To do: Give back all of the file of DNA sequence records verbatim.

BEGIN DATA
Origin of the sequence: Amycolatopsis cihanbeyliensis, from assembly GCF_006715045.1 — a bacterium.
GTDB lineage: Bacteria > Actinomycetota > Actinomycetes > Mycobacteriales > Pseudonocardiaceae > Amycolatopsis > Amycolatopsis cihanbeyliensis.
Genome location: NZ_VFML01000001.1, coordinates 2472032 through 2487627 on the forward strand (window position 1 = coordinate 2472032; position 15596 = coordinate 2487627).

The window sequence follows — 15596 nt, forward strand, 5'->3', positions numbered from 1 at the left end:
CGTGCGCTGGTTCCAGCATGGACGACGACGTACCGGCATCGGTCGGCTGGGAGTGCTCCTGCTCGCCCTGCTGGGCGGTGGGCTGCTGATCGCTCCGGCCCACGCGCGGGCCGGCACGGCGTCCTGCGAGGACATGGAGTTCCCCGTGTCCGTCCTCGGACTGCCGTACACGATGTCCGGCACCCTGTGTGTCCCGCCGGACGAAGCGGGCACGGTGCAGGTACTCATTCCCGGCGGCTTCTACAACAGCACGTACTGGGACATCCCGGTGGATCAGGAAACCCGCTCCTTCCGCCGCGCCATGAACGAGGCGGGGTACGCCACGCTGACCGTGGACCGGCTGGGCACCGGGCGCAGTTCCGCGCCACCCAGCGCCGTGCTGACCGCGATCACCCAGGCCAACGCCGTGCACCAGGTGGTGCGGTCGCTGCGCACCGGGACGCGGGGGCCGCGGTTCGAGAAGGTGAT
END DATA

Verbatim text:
Origin of the sequence: Amycolatopsis cihanbeyliensis, from assembly GCF_006715045.1 — a bacterium.
GTDB lineage: Bacteria > Actinomycetota > Actinomycetes > Mycobacteriales > Pseudonocardiaceae > Amycolatopsis > Amycolatopsis cihanbeyliensis.
Genome location: NZ_VFML01000001.1, coordinates 2472032 through 2487627 on the forward strand (window position 1 = coordinate 2472032; position 15596 = coordinate 2487627).

The window sequence follows — 15596 nt, forward strand, 5'->3', positions numbered from 1 at the left end:
CGTGCGCTGGTTCCAGCATGGACGACGACGTACCGGCATCGGTCGGCTGGGAGTGCTCCTGCTCGCCCTGCTGGGCGGTGGGCTGCTGATCGCTCCGGCCCACGCGCGGGCCGGCACGGCGTCCTGCGAGGACATGGAGTTCCCCGTGTCCGTCCTCGGACTGCCGTACACGATGTCCGGCACCCTGTGTGTCCCGCCGGACGAAGCGGGCACGGTGCAGGTACTCATTCCCGGCGGCTTCTACAACAGCACGTACTGGGACATCCCGGTGGATCAGGAAACCCGCTCCTTCCGCCGCGCCATGAACGAGGCGGGGTACGCCACGCTGACCGTGGACCGGCTGGGCACCGGGCGCAGTTCCGCGCCACCCAGCGCCGTGCTGACCGCGATCACCCAGGCCAACGCCGTGCACCAGGTGGTGCGGTCGCTGCGCACCGGGACGCGGGGGCCGCGGTTCGAGAAGGTGAT